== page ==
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solus

[saw-loo s; English soh-luh s]
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adjective Latin.
  1. (referring to a man) alone; by oneself (used formerly in stage directions).
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Compare sola.
Dictionary.com Unabridged Based on the Random House Unabridged Dictionary, © Random House, Inc. 2018

Examples from the Web for solus

Historical Examples

  • Arthur Ansard in his Chambers, solus, with his pen in his hand.

    Olla Podrida

    Frederick Marryat (AKA Captain Marryat)

  • I was about sitting down to it solus, awfully lamenting my loneliness.

    Gwen Wynn

    Mayne Reid

  • Paganini's performance, solus, was a recital pure and simple; perhaps the first ever given in a concert room.

    Nicolo Paganini: His Life and Work

    Stephen Samuel Stratton

  • Each party grinned five minutes solus, and then all united in a grand chorus of distortion.

  • Nemo enim magis eum fovit; alii omnes cognati asseclae; solus eum amavi.

    De Mortuis Nil Nisi Bona

    Ernest Evan Spicer


British Dictionary definitions for solus

solus

adjective
  1. alone; separate
  2. of or denoting the position of an advertising poster or press advertisement that is separated from competing advertisementsa solus position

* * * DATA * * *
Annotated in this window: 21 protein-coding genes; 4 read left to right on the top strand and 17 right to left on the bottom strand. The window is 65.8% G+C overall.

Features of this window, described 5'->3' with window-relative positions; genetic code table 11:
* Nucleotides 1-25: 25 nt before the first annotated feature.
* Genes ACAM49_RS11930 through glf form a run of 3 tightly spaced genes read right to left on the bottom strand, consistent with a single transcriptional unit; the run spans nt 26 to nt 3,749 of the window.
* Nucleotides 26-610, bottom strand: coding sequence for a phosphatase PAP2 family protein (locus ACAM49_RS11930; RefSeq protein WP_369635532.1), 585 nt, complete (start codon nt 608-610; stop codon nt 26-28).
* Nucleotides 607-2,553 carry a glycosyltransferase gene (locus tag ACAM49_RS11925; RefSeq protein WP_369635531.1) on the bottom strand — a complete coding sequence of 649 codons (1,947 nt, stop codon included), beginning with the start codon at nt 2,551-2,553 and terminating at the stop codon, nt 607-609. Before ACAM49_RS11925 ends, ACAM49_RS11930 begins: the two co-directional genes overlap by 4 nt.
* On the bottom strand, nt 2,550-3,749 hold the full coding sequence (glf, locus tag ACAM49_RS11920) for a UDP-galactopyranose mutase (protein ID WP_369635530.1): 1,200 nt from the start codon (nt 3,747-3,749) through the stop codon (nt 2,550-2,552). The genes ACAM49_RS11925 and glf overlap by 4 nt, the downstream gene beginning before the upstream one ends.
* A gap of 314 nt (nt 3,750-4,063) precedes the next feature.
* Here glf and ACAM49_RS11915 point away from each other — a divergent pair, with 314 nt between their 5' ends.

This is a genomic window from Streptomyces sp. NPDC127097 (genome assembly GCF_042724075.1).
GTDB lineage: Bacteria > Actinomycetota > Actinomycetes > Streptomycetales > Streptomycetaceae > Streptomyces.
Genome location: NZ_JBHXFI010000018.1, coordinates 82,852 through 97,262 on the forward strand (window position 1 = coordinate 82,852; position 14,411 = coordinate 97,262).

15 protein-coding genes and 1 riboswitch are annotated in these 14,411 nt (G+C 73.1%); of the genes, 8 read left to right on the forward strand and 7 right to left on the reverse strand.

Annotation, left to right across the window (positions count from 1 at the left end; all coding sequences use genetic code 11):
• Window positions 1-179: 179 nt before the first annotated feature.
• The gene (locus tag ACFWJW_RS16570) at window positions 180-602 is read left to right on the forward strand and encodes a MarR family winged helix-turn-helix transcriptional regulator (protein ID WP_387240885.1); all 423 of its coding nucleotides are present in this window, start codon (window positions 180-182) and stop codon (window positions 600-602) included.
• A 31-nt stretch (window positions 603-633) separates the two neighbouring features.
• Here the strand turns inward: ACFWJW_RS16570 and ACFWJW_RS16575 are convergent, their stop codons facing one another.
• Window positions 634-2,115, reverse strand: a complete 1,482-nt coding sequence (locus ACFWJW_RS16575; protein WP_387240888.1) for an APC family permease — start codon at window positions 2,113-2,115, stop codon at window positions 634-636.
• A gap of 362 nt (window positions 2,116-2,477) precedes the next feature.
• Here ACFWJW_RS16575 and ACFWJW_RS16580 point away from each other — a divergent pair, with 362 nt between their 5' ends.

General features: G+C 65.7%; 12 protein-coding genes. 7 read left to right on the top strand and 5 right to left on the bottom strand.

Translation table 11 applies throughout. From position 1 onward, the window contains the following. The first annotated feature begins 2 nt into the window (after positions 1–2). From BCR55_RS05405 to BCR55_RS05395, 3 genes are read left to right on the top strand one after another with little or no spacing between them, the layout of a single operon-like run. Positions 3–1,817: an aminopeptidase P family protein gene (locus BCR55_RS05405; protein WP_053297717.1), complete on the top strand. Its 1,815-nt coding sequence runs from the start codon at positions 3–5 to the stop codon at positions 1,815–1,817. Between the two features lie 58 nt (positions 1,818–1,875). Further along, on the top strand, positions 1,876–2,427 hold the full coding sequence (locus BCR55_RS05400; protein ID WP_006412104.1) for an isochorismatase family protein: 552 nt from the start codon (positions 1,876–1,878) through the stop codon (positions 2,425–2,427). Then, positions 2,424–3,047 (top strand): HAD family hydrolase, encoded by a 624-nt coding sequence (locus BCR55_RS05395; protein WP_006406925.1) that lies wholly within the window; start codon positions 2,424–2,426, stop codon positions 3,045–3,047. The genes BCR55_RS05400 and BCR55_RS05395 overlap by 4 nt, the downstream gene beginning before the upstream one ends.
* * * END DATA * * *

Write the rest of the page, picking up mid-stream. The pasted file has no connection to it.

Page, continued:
3. of or denoting a retail outlet, such as a petrol station, that sells the products of one company exclusivelya solus site
  4. feminine sola alone; by oneself (formerly used in stage directions)
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Word Origin

C17: from Latin sōlus alone
Collins English Dictionary - Complete & Unabridged 2012 Digital Edition © William Collins Sons & Co. Ltd. 1979, 1986 © HarperCollins Publishers 1998, 2000, 2003, 2005, 2006, 2007, 2009, 2012

Word Origin and History for solus

adj.

Latin, "alone" (see sole (adj.)), used in stage directions by 1590s. Masculine; the fem. is sola, but in stage directions solus typically serves for both. Also in phrases solus cum sola "alone with an unchaperoned woman" and solus cum solo "all on one's own," both literally meaning "alone with alone."

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Online Etymology Dictionary, © 2010 Douglas Harper